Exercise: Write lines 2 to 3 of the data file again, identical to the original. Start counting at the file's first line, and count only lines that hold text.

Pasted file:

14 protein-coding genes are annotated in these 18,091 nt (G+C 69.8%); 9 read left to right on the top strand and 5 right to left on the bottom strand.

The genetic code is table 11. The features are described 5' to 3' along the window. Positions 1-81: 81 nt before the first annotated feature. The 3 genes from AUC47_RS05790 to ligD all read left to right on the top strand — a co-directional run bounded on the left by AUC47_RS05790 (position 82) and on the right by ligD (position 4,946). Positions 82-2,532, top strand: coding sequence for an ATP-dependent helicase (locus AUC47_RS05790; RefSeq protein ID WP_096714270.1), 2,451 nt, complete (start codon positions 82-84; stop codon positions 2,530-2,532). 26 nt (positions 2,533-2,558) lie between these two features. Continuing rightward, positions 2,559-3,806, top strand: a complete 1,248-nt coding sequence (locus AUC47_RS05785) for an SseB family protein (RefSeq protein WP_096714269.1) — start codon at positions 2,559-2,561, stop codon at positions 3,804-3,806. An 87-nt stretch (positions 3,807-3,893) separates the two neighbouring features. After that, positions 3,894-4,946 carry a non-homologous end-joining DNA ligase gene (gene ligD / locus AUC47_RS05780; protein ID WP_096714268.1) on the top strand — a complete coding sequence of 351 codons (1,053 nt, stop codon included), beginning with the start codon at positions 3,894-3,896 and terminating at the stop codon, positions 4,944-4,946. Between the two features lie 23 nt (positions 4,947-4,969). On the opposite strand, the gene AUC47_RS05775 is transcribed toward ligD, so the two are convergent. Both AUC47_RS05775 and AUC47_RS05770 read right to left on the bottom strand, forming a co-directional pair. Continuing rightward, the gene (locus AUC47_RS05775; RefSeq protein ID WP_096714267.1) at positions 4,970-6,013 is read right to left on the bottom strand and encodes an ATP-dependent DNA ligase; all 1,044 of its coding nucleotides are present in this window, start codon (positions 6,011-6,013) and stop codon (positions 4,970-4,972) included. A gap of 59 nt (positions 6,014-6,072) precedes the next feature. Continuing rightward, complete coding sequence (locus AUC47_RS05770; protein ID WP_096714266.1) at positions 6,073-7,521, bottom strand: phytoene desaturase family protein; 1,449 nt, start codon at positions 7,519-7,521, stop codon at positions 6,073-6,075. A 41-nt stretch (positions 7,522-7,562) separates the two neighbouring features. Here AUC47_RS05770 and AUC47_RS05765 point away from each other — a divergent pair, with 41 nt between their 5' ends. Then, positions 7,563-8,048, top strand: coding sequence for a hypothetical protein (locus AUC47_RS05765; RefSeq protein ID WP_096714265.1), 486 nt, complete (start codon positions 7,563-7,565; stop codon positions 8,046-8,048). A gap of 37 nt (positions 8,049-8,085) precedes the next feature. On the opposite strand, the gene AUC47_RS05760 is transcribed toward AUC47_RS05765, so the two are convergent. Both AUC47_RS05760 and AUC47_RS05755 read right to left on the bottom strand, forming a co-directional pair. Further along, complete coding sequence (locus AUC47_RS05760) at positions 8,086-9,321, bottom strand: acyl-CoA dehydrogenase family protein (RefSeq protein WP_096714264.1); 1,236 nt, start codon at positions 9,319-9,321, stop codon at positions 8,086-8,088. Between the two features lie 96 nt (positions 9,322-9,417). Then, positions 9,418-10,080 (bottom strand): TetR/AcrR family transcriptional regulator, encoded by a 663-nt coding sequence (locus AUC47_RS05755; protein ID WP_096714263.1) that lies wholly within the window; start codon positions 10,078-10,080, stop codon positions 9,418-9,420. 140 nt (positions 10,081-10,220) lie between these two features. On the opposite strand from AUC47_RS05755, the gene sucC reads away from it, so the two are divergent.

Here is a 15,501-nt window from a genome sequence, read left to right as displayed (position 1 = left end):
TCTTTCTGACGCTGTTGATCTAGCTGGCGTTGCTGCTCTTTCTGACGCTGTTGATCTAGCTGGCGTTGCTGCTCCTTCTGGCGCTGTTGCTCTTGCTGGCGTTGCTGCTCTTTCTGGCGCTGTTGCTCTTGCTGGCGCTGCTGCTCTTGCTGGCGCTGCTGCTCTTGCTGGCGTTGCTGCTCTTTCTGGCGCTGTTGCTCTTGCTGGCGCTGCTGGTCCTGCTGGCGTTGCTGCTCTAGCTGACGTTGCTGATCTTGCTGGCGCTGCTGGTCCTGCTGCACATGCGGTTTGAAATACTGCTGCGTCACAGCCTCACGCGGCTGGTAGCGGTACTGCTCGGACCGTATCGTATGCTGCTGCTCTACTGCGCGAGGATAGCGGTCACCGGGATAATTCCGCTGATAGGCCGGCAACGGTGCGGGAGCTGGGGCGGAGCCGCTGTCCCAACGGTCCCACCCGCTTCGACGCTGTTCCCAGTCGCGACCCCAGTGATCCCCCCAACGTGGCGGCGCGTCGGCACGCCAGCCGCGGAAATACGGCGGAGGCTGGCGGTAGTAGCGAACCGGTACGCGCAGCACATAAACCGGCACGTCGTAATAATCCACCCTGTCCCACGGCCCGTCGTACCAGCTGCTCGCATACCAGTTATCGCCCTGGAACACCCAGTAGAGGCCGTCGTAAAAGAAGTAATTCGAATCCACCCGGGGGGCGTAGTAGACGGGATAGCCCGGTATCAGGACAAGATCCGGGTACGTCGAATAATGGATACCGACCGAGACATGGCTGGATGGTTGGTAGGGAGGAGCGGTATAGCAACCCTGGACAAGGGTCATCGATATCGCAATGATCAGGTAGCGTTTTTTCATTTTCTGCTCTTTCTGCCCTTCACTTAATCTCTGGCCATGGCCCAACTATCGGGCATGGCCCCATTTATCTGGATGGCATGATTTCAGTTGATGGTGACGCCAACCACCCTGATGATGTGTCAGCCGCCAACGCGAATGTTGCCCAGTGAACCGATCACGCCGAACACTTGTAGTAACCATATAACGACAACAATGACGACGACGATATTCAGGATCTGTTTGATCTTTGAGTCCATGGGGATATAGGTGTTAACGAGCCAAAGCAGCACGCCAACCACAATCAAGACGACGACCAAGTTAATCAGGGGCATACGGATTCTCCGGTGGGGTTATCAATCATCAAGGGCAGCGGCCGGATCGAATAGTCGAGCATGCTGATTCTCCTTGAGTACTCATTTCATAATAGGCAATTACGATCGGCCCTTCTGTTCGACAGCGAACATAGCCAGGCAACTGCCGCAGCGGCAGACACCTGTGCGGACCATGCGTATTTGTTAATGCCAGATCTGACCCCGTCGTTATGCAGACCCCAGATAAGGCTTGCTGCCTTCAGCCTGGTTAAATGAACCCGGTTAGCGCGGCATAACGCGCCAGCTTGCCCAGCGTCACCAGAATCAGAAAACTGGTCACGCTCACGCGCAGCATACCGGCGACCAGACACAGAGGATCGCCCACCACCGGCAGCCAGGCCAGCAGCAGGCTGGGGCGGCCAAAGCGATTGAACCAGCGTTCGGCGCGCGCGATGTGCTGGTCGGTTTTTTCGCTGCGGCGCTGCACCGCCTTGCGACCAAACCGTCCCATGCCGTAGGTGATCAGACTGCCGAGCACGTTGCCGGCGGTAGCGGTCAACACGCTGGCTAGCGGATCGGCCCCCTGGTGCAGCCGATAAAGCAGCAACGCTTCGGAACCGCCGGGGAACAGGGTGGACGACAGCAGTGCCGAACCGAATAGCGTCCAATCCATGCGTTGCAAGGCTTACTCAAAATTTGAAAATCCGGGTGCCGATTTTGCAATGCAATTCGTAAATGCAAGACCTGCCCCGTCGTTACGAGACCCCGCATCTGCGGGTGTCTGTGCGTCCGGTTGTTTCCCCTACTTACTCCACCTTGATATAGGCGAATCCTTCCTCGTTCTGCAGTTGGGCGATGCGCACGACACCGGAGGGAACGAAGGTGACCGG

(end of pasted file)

The genetic code is table 11. The features are described 5' to 3' along the window. Positions 1-81: 81 nt before the first annotated feature. The 3 genes from AUC47_RS05790 to ligD all read left to right on the top strand — a co-directional run bounded on the left by AUC47_RS05790 (position 82) and on the right by ligD (position 4,946). Positions 82-2,532, top strand: coding sequence for an ATP-dependent helicase (locus AUC47_RS05790; RefSeq protein ID WP_096714270.1), 2,451 nt, complete (start codon positions 82-84; stop codon positions 2,530-2,532). 26 nt (positions 2,533-2,558) lie between these two features. Continuing rightward, positions 2,559-3,806, top strand: a complete 1,248-nt coding sequence (locus AUC47_RS05785) for an SseB family protein (RefSeq protein WP_096714269.1) — start codon at positions 2,559-2,561, stop codon at positions 3,804-3,806. An 87-nt stretch (positions 3,807-3,893) separates the two neighbouring features. After that, positions 3,894-4,946 carry a non-homologous end-joining DNA ligase gene (gene ligD / locus AUC47_RS05780; protein ID WP_096714268.1) on the top strand — a complete coding sequence of 351 codons (1,053 nt, stop codon included), beginning with the start codon at positions 3,894-3,896 and terminating at the stop codon, positions 4,944-4,946. Between the two features lie 23 nt (positions 4,947-4,969). On the opposite strand, the gene AUC47_RS05775 is transcribed toward ligD, so the two are convergent. Both AUC47_RS05775 and AUC47_RS05770 read right to left on the bottom strand, forming a co-directional pair. Continuing rightward, the gene (locus AUC47_RS05775; RefSeq protein ID WP_096714267.1) at positions 4,970-6,013 is read right to left on the bottom strand and encodes an ATP-dependent DNA ligase; all 1,044 of its coding nucleotides are present in this window, start codon (positions 6,011-6,013) and stop codon (positions 4,970-4,972) included. A gap of 59 nt (positions 6,014-6,072) precedes the next feature. Continuing rightward, complete coding sequence (locus AUC47_RS05770; protein ID WP_096714266.1) at positions 6,073-7,521, bottom strand: phytoene desaturase family protein; 1,449 nt, start codon at positions 7,519-7,521, stop codon at positions 6,073-6,075. A 41-nt stretch (positions 7,522-7,562) separates the two neighbouring features. Here AUC47_RS05770 and AUC47_RS05765 point away from each other — a divergent pair, with 41 nt between their 5' ends. Then, positions 7,563-8,048, top strand: coding sequence for a hypothetical protein (locus AUC47_RS05765; RefSeq protein ID WP_096714265.1), 486 nt, complete (start codon positions 7,563-7,565; stop codon positions 8,046-8,048). A gap of 37 nt (positions 8,049-8,085) precedes the next feature. On the opposite strand, the gene AUC47_RS05760 is transcribed toward AUC47_RS05765, so the two are convergent. Both AUC47_RS05760 and AUC47_RS05755 read right to left on the bottom strand, forming a co-directional pair. Further along, complete coding sequence (locus AUC47_RS05760) at positions 8,086-9,321, bottom strand: acyl-CoA dehydrogenase family protein (RefSeq protein WP_096714264.1); 1,236 nt, start codon at positions 9,319-9,321, stop codon at positions 8,086-8,088. Between the two features lie 96 nt (positions 9,322-9,417). Then, positions 9,418-10,080 (bottom strand): TetR/AcrR family transcriptional regulator, encoded by a 663-nt coding sequence (locus AUC47_RS05755; protein ID WP_096714263.1) that lies wholly within the window; start codon positions 10,078-10,080, stop codon positions 9,418-9,420. 140 nt (positions 10,081-10,220) lie between these two features. On the opposite strand from AUC47_RS05755, the gene sucC reads away from it, so the two are divergent.

Here is a 15,501-nt window from a genome sequence, read left to right as displayed (position 1 = left end):